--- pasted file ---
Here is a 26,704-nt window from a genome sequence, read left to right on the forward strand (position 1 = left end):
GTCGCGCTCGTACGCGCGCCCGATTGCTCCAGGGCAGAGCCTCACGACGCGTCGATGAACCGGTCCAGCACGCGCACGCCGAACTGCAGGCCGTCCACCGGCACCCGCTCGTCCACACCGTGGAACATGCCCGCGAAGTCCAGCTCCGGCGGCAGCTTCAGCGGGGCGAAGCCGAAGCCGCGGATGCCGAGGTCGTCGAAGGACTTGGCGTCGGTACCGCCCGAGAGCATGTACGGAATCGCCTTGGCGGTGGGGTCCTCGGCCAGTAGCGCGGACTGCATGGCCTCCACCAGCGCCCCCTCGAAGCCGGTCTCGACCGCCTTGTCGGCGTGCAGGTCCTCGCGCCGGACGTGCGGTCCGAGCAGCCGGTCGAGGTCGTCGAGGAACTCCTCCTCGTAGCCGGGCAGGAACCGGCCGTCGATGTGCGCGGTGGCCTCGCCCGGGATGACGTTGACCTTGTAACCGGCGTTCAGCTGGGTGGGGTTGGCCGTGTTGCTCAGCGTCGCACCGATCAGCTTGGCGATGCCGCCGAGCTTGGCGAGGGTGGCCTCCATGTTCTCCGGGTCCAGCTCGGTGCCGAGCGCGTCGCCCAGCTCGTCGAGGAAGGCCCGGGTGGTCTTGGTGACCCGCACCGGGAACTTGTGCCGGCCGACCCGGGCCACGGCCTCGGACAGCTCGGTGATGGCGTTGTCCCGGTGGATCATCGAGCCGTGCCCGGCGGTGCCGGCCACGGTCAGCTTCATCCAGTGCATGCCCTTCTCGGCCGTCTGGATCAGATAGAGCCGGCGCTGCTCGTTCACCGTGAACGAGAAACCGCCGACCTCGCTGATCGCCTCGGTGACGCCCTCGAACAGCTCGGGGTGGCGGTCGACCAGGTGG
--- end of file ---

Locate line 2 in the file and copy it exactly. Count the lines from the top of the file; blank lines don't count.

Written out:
GTCGCGCTCGTACGCGCGCCCGATTGCTCCAGGGCAGAGCCTCACGACGCGTCGATGAACCGGTCCAGCACGCGCACGCCGAACTGCAGGCCGTCCACCGGCACCCGCTCGTCCACACCGTGGAACATGCCCGCGAAGTCCAGCTCCGGCGGCAGCTTCAGCGGGGCGAAGCCGAAGCCGCGGATGCCGAGGTCGTCGAAGGACTTGGCGTCGGTACCGCCCGAGAGCATGTACGGAATCGCCTTGGCGGTGGGGTCCTCGGCCAGTAGCGCGGACTGCATGGCCTCCACCAGCGCCCCCTCGAAGCCGGTCTCGACCGCCTTGTCGGCGTGCAGGTCCTCGCGCCGGACGTGCGGTCCGAGCAGCCGGTCGAGGTCGTCGAGGAACTCCTCCTCGTAGCCGGGCAGGAACCGGCCGTCGATGTGCGCGGTGGCCTCGCCCGGGATGACGTTGACCTTGTAACCGGCGTTCAGCTGGGTGGGGTTGGCCGTGTTGCTCAGCGTCGCACCGATCAGCTTGGCGATGCCGCCGAGCTTGGCGAGGGTGGCCTCCATGTTCTCCGGGTCCAGCTCGGTGCCGAGCGCGTCGCCCAGCTCGTCGAGGAAGGCCCGGGTGGTCTTGGTGACCCGCACCGGGAACTTGTGCCGGCCGACCCGGGCCACGGCCTCGGACAGCTCGGTGATGGCGTTGTCCCGGTGGATCATCGAGCCGTGCCCGGCGGTGCCGGCCACGGTCAGCTTCATCCAGTGCATGCCCTTCTCGGCCGTCTGGATCAGATAGAGCCGGCGCTGCTCGTTCACCGTGAACGAGAAACCGCCGACCTCGCTGATCGCCTCGGTGACGCCCTCGAACAGCTCGGGGTGGCGGTCGACCAGGTGG